Water Demand Forecast Uncertainty

by David R. Maidment, Univ of Texas at Austin, United States,

Document Type: Proceeding Paper

Part of: Critical Water Issues and Computer Applications


This paper examines the effect of water demand forecast uncertainty on the operation of a city's water supply system. It is based on a number of years experience the author has had in research and implementation of water demand forecast models, principally in Texas and California. The paper includes some general reflections on the nature of forecast uncertainty and a discussion of water system operations in the City of Austin, Texas, where a demand forecasting model has been used for several years to help manage the City's water system during peak demand periods. The variable being forecast is the combined pumpage of a city's water treatment plants. The time scale of the forecasts ranges from daily forecasts for one or two weeks ahead up to monthly forecasts for a year to eighteen months ahead, which is the main time scale over which demand forecasts can have an influence on system operations.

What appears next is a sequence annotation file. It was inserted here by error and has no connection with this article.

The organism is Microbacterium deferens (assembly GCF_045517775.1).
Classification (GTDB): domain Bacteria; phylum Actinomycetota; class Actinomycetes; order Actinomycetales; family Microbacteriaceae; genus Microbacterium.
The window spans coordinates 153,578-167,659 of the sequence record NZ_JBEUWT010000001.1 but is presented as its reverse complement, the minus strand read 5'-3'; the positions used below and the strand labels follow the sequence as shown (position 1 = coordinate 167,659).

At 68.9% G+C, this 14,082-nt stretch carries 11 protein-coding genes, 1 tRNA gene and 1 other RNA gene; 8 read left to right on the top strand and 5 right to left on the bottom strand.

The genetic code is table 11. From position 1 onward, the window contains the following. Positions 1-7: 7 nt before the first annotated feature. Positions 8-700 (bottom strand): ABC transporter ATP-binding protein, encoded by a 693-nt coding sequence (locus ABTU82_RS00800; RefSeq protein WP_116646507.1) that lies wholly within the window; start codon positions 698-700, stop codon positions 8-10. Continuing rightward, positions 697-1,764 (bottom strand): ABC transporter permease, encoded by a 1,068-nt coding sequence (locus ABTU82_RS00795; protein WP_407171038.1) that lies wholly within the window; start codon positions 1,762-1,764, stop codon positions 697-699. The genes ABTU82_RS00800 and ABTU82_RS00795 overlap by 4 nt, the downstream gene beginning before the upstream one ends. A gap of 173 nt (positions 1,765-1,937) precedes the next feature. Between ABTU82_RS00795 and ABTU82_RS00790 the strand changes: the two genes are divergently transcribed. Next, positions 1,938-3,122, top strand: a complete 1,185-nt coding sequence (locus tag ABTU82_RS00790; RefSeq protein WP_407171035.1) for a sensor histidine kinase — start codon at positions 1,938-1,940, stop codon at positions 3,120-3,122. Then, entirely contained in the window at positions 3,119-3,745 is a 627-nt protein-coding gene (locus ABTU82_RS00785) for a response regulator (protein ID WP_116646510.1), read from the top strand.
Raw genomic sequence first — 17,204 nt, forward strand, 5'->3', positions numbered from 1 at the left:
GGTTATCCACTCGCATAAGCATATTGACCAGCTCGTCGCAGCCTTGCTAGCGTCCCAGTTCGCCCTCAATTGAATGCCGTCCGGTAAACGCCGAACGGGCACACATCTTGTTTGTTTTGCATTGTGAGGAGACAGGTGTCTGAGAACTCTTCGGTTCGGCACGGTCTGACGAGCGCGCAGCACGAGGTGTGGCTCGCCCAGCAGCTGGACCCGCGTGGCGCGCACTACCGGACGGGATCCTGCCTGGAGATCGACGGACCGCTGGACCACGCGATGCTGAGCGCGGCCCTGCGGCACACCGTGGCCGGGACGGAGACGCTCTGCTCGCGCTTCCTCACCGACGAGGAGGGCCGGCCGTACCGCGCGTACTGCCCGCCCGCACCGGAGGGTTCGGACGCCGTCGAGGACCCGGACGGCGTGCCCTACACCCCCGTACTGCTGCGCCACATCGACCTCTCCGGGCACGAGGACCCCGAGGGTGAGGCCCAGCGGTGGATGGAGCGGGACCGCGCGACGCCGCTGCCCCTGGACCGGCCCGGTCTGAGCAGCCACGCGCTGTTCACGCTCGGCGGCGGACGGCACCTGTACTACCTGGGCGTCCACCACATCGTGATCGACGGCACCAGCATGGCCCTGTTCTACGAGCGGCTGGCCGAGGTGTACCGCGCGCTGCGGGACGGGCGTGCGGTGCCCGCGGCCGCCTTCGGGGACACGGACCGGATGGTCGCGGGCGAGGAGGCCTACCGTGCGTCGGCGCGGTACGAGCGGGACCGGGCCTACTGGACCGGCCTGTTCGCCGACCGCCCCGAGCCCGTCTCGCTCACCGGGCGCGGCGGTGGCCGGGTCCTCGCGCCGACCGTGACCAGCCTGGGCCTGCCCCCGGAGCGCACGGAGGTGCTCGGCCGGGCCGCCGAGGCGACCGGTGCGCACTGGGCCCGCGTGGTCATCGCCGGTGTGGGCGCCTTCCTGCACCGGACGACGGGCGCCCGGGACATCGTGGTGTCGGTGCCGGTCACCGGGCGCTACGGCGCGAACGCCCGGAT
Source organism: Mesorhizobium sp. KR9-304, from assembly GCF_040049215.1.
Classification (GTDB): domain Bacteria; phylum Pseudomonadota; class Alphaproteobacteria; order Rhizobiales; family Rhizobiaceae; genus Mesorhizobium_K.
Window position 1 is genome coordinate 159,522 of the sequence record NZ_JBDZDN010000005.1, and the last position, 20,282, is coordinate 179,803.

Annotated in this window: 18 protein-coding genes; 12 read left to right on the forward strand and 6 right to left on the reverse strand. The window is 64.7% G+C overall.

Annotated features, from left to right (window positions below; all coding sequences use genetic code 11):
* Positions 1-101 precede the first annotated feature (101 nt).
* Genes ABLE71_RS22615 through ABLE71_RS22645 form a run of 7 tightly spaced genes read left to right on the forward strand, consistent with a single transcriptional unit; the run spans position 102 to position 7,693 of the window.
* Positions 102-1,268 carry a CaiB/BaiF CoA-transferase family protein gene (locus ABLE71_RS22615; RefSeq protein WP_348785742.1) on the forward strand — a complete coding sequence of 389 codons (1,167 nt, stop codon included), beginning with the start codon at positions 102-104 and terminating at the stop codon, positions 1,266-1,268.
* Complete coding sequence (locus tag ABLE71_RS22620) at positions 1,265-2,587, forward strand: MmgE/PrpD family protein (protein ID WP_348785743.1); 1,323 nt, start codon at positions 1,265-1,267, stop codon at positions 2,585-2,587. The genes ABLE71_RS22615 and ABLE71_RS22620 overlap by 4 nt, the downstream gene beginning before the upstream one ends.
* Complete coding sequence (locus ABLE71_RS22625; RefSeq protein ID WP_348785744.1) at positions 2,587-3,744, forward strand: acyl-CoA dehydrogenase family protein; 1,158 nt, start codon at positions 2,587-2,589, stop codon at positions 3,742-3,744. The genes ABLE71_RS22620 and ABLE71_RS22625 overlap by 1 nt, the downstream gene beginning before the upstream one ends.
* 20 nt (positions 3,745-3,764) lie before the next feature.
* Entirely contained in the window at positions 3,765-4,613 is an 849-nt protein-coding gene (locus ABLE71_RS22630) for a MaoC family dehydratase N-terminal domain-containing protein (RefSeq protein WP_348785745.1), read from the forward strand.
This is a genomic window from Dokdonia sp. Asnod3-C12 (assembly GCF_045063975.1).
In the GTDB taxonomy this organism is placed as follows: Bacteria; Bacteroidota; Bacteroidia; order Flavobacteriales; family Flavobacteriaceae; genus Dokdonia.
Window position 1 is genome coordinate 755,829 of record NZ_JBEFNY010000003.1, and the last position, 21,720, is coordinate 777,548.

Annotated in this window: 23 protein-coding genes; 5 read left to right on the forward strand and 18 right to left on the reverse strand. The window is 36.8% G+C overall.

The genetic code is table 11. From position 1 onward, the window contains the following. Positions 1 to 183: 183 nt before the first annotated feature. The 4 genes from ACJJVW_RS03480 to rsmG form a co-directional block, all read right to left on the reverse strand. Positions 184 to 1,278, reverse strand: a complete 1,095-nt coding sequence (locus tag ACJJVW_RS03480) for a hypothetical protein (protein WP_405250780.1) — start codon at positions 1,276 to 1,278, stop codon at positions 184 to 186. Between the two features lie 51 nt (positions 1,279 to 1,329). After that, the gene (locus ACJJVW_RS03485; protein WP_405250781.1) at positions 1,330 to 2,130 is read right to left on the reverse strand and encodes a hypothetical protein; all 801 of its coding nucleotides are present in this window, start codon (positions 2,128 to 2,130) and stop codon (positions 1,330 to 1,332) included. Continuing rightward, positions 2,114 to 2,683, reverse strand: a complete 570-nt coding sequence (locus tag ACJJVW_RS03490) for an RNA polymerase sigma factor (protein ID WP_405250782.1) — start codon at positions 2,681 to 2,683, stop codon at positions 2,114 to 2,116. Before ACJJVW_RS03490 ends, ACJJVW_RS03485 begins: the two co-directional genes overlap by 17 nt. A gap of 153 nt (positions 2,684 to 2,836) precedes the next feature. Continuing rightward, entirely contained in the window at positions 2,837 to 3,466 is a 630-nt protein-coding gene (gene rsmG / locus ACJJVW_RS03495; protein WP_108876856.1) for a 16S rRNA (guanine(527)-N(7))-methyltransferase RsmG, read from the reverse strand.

Subject Headings: Water treatment plants | Water demand | Forecasting | Uncertainty principles | Water supply systems | Pumps | Pumping stations | Municipal water | United States | Texas | California

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